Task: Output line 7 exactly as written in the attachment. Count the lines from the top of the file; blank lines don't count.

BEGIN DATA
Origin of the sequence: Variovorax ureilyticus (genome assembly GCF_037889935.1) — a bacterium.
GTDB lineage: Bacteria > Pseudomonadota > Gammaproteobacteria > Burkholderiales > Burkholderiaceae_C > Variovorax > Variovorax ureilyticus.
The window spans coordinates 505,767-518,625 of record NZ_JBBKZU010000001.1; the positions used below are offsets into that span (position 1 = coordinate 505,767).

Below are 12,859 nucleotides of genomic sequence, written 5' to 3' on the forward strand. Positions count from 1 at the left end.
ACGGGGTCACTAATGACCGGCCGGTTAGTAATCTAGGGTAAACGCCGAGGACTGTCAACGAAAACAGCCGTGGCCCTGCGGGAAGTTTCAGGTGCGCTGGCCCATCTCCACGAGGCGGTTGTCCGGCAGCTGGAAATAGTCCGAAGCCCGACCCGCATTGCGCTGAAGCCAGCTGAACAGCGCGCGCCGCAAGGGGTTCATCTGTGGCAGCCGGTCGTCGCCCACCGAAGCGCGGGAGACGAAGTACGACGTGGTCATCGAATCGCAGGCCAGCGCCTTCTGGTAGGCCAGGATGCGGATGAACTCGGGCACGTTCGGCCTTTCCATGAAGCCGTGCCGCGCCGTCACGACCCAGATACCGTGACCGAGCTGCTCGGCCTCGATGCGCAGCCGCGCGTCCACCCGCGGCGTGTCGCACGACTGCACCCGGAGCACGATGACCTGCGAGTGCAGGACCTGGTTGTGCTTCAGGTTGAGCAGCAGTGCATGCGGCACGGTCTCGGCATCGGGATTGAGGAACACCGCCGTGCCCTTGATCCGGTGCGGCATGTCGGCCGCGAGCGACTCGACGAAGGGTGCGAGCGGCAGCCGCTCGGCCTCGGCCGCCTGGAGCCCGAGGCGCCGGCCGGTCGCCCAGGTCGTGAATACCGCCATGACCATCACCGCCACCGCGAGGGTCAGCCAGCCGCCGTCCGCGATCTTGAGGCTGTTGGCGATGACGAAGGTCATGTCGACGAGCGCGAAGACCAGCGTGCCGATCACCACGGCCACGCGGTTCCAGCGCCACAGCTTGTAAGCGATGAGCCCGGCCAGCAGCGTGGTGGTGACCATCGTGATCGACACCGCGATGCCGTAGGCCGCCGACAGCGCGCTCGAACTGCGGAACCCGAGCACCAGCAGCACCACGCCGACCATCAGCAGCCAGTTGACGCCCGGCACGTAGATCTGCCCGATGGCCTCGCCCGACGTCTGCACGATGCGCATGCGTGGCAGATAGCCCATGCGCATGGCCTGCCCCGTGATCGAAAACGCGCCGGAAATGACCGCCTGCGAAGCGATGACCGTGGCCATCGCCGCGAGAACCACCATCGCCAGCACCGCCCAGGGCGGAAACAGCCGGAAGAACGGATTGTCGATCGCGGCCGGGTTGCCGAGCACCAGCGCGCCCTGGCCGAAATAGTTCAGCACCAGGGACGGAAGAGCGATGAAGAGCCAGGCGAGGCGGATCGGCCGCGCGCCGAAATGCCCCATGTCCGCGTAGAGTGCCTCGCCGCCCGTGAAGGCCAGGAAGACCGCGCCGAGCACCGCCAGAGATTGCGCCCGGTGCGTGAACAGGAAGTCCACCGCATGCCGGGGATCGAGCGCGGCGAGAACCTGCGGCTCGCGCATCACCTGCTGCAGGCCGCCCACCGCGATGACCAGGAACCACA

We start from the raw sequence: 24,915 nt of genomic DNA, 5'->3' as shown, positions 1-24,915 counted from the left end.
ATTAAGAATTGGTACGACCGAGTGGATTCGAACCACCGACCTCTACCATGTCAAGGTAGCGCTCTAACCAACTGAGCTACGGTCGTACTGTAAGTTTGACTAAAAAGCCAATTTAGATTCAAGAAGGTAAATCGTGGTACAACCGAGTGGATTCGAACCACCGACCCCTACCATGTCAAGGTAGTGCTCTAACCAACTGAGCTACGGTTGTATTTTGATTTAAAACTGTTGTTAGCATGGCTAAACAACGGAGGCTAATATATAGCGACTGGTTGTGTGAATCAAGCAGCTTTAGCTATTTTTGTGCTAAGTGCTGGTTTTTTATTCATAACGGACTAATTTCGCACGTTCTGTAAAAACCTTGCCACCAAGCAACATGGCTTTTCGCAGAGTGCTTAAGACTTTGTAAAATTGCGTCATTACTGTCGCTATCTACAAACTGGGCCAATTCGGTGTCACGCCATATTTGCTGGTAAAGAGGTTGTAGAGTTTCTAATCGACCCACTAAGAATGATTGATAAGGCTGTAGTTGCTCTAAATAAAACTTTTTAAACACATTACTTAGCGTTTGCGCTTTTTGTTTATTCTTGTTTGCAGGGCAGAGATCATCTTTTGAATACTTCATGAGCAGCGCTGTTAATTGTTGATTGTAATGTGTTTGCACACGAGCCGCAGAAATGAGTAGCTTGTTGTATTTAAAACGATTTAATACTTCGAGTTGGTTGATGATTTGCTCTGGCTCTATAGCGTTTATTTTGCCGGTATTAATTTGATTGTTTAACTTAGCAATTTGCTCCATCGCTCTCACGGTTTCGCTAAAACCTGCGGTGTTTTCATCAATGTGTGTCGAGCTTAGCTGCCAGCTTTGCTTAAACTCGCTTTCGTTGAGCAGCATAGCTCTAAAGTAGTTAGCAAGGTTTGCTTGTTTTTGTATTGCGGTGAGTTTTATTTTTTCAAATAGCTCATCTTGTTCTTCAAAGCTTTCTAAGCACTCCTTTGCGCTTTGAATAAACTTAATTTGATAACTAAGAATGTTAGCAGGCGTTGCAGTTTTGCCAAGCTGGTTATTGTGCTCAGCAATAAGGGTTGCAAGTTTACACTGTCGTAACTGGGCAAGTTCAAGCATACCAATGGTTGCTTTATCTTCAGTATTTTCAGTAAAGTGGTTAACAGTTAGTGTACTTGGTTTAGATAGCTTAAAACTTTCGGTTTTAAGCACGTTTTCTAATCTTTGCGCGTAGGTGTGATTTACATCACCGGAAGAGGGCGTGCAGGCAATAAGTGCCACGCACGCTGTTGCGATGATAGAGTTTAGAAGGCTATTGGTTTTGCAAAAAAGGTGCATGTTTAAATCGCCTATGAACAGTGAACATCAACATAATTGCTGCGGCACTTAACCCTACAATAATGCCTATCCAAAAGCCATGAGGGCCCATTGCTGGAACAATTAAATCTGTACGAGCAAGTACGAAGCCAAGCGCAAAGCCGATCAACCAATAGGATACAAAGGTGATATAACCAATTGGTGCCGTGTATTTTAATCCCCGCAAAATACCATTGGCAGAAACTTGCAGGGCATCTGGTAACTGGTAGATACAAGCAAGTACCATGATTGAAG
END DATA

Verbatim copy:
ATTAAGAATTGGTACGACCGAGTGGATTCGAACCACCGACCTCTACCATGTCAAGGTAGCGCTCTAACCAACTGAGCTACGGTCGTACTGTAAGTTTGACTAAAAAGCCAATTTAGATTCAAGAAGGTAAATCGTGGTACAACCGAGTGGATTCGAACCACCGACCCCTACCATGTCAAGGTAGTGCTCTAACCAACTGAGCTACGGTTGTATTTTGATTTAAAACTGTTGTTAGCATGGCTAAACAACGGAGGCTAATATATAGCGACTGGTTGTGTGAATCAAGCAGCTTTAGCTATTTTTGTGCTAAGTGCTGGTTTTTTATTCATAACGGACTAATTTCGCACGTTCTGTAAAAACCTTGCCACCAAGCAACATGGCTTTTCGCAGAGTGCTTAAGACTTTGTAAAATTGCGTCATTACTGTCGCTATCTACAAACTGGGCCAATTCGGTGTCACGCCATATTTGCTGGTAAAGAGGTTGTAGAGTTTCTAATCGACCCACTAAGAATGATTGATAAGGCTGTAGTTGCTCTAAATAAAACTTTTTAAACACATTACTTAGCGTTTGCGCTTTTTGTTTATTCTTGTTTGCAGGGCAGAGATCATCTTTTGAATACTTCATGAGCAGCGCTGTTAATTGTTGATTGTAATGTGTTTGCACACGAGCCGCAGAAATGAGTAGCTTGTTGTATTTAAAACGATTTAATACTTCGAGTTGGTTGATGATTTGCTCTGGCTCTATAGCGTTTATTTTGCCGGTATTAATTTGATTGTTTAACTTAGCAATTTGCTCCATCGCTCTCACGGTTTCGCTAAAACCTGCGGTGTTTTCATCAATGTGTGTCGAGCTTAGCTGCCAGCTTTGCTTAAACTCGCTTTCGTTGAGCAGCATAGCTCTAAAGTAGTTAGCAAGGTTTGCTTGTTTTTGTATTGCGGTGAGTTTTATTTTTTCAAATAGCTCATCTTGTTCTTCAAAGCTTTCTAAGCACTCCTTTGCGCTTTGAATAAACTTAATTTGATAACTAAGAATGTTAGCAGGCGTTGCAGTTTTGCCAAGCTGGTTATTGTGCTCAGCAATAAGGGTTGCAAGTTTACACTGTCGTAACTGGGCAAGTTCAAGCATACCAATGGTTGCTTTATCTTCAGTATTTTCAGTAAAGTGGTTAACAGTTAGTGTACTTGGTTTAGATAGCTTAAAACTTTCGGTTTTAAGCACGTTTTCTAATCTTTGCGCGTAGGTGTGATTTACATCACCGGAAGAGGGCGTGCAGGCAATAAGTGCCACGCACGCTGTTGCGATGATAGAGTTTAGAAGGCTATTGGTTTTGCAAAAAAGGTGCATGTTTAAATCGCCTATGAACAGTGAACATCAACATAATTGCTGCGGCACTTAACCCTACAATAATGCCTATCCAAAAGCCATGAGGGCCCATTGCTGGAACAATTAAATCTGTACGAGCAAGTACGAAGCCAAGCGCAAAGCCGATCAACCAATAGGATACAAAGGTGATATAACCAATTGGTGCCGTGTATTTTAATCCCCGCAAAATACCATTGGCAGAAACTTGCAGGGCATCTGGTAACTGGTAGATACAAGCAAGTACCATGATTGAAG